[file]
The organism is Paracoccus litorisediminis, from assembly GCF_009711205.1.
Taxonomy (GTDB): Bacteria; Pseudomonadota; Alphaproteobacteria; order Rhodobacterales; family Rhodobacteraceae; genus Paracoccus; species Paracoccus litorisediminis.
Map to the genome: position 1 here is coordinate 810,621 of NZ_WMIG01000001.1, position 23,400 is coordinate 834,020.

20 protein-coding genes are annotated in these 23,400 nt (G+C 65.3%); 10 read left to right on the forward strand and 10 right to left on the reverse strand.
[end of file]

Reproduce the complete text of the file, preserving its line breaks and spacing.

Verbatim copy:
The organism is Paracoccus litorisediminis, from assembly GCF_009711205.1.
Taxonomy (GTDB): Bacteria; Pseudomonadota; Alphaproteobacteria; order Rhodobacterales; family Rhodobacteraceae; genus Paracoccus; species Paracoccus litorisediminis.
Map to the genome: position 1 here is coordinate 810,621 of NZ_WMIG01000001.1, position 23,400 is coordinate 834,020.

20 protein-coding genes are annotated in these 23,400 nt (G+C 65.3%); 10 read left to right on the forward strand and 10 right to left on the reverse strand.